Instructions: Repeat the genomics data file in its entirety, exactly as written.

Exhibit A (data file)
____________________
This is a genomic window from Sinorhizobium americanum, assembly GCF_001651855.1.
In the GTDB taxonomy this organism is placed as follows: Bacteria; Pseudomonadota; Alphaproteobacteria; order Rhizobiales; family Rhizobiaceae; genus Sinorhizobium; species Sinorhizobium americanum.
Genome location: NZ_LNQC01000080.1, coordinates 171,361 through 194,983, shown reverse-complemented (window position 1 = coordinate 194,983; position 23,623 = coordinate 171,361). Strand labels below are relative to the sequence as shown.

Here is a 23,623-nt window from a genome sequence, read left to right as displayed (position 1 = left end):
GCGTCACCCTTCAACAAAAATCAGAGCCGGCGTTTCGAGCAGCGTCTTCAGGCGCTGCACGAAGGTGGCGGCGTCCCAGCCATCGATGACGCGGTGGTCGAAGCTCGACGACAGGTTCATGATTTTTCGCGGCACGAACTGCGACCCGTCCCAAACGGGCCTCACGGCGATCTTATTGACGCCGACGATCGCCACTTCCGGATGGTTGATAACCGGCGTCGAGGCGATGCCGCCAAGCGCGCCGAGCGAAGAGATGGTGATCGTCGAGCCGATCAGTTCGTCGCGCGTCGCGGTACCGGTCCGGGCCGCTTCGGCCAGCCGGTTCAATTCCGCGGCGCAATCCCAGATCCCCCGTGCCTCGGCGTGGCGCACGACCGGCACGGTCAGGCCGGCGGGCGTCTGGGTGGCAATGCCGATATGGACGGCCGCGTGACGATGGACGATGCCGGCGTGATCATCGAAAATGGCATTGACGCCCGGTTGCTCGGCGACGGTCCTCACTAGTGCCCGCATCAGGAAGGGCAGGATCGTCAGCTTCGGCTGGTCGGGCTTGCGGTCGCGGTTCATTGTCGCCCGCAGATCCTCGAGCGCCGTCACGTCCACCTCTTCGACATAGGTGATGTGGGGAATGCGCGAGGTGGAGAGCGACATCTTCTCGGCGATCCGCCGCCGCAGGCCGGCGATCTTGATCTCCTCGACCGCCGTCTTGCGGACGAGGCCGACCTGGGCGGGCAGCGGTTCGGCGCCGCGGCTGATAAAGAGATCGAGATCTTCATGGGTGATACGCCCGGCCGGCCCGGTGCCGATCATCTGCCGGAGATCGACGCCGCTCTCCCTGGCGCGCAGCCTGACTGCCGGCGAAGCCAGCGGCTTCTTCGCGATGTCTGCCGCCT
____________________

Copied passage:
This is a genomic window from Sinorhizobium americanum, assembly GCF_001651855.1.
In the GTDB taxonomy this organism is placed as follows: Bacteria; Pseudomonadota; Alphaproteobacteria; order Rhizobiales; family Rhizobiaceae; genus Sinorhizobium; species Sinorhizobium americanum.
Genome location: NZ_LNQC01000080.1, coordinates 171,361 through 194,983, shown reverse-complemented (window position 1 = coordinate 194,983; position 23,623 = coordinate 171,361). Strand labels below are relative to the sequence as shown.

Here is a 23,623-nt window from a genome sequence, read left to right as displayed (position 1 = left end):
GCGTCACCCTTCAACAAAAATCAGAGCCGGCGTTTCGAGCAGCGTCTTCAGGCGCTGCACGAAGGTGGCGGCGTCCCAGCCATCGATGACGCGGTGGTCGAAGCTCGACGACAGGTTCATGATTTTTCGCGGCACGAACTGCGACCCGTCCCAAACGGGCCTCACGGCGATCTTATTGACGCCGACGATCGCCACTTCCGGATGGTTGATAACCGGCGTCGAGGCGATGCCGCCAAGCGCGCCGAGCGAAGAGATGGTGATCGTCGAGCCGATCAGTTCGTCGCGCGTCGCGGTACCGGTCCGGGCCGCTTCGGCCAGCCGGTTCAATTCCGCGGCGCAATCCCAGATCCCCCGTGCCTCGGCGTGGCGCACGACCGGCACGGTCAGGCCGGCGGGCGTCTGGGTGGCAATGCCGATATGGACGGCCGCGTGACGATGGACGATGCCGGCGTGATCATCGAAAATGGCATTGACGCCCGGTTGCTCGGCGACGGTCCTCACTAGTGCCCGCATCAGGAAGGGCAGGATCGTCAGCTTCGGCTGGTCGGGCTTGCGGTCGCGGTTCATTGTCGCCCGCAGATCCTCGAGCGCCGTCACGTCCACCTCTTCGACATAGGTGATGTGGGGAATGCGCGAGGTGGAGAGCGACATCTTCTCGGCGATCCGCCGCCGCAGGCCGGCGATCTTGATCTCCTCGACCGCCGTCTTGCGGACGAGGCCGACCTGGGCGGGCAGCGGTTCGGCGCCGCGGCTGATAAAGAGATCGAGATCTTCATGGGTGATACGCCCGGCCGGCCCGGTGCCGATCATCTGCCGGAGATCGACGCCGCTCTCCCTGGCGCGCAGCCTGACTGCCGGCGAAGCCAGCGGCTTCTTCGCGATGTCTGCCGCCT